Help Your Dog Relax

Do you want to help your dog relax? Does your dog have a hard time settling down in the house? Do they chew furniture, tear up the carpet, or pull the leaves off your house plants? Or do you have a dog who is nervous around loud noises like fireworks, thunder, or even the garbage truck outside? It may not seem like it, but in both scenarios these dogs have something in common. They are both experiencing states of high arousal.

For dogs, it can take days for their bodies to calm down after a particularly stressful situation. When we talk about stress here, it can be something exciting – a long game of chase with a friendly dog, or something scary – an ambulance passing right next to us during a walk. While these two scenarios may produce unique external responses from our pets, their bodies produce the same stress hormones in both situations. It can take a while for these hormones and your dog’s body to return to a balanced or relaxed state, and any extra stressors can throw that balance off returning your dog to that hyper-aware/high-arousal state. You can read about how to recognize stress and high arousal in your dog on our Instagram post here.

There are some ways to help your dog relax. Just like humans might enjoy emotionally regulating activities like yoga or meditation, you can help your dog by providing opportunities for them to practice decompression activities. Here are a few examples of activities you can start with!

1. Unstructured walks

Take a car ride or walk over to your nearest dog-friendly park (one where you can keep your distance from other dogs and stay on leash). Bring a long leash with you to give your dog some freedom to sniff around in a new spot they normally don’t visit too often. Exploring the new area and the simple act of sniffing can mentally stimulate your dog while simultaneously calming them down. If your dog is jumpy or skittish in new areas, this is not the right activity for them, but it might be a great fit for you if your dog loves long walks and sniffing every square inch of grass while you’re out and about. Keep in mind that this is an activity for your dog, not for yourself. Let them venture wherever they’d like, as long as it is safe.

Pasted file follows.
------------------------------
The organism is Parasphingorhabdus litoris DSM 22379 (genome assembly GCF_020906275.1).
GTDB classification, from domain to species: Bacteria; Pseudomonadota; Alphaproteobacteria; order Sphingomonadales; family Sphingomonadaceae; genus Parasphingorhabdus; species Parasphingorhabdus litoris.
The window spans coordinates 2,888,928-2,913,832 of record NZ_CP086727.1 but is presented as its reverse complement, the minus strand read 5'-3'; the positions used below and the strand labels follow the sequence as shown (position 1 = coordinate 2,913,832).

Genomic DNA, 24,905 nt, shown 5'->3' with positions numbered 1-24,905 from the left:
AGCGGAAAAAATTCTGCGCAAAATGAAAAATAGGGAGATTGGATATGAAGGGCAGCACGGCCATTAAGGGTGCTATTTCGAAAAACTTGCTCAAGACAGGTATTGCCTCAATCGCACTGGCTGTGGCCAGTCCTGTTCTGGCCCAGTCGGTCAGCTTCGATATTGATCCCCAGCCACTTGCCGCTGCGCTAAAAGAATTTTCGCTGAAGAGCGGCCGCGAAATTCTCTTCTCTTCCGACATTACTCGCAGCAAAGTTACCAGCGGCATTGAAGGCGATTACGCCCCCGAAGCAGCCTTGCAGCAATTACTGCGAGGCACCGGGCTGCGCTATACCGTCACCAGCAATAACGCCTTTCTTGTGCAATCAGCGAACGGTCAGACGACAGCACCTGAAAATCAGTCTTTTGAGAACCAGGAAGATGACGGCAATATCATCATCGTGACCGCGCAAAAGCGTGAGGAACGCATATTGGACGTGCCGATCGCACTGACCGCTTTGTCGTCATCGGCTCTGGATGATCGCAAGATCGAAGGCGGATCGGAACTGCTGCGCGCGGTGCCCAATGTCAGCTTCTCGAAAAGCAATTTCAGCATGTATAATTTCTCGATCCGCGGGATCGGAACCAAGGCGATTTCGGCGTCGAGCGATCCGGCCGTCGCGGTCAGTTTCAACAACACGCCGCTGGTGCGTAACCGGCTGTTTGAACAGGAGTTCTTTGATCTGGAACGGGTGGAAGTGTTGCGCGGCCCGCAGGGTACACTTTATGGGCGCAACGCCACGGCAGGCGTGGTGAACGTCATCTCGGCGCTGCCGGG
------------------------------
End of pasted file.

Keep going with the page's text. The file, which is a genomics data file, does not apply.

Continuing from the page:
2. Snuffle mat

A snuffle mat is an enrichment toy that encourages dogs to use their snout to push around and locate treats. The mat gives the dog’s nose a workout, since they need to locate the treats inside, and slows the dog down to where they need to think about how to get the treat out of the hiding spot. You can make your own snuffle mat at home by tying pieces of fabric together. Alternatively, you can use an old towel to hide treats in. Always remember to supervise your dog with their enrichment toys; make sure they are not ingesting pieces of the toy, and enjoy watching your dog have fun with something you put together for them!

3. Pup-sicles

Another relaxing behavior for dogs is the act of licking. A great way to treat your dog while giving them the opportunity to lick is creating pup-sicles! There are tons of recipes online, and you can experiment to see which flavors your dog loves most. Peanut butter, apple sauce, and Greek yogurt are some of the favorites in my household. You can use ice cube or popsicle molds and fill them with a mixture of water and your dog’s favorite treat or blended combinations of flavors they love.


If you need help coming up with more ideas to help your dog decompress, talk to your trainer, or call us today! 786-299-1552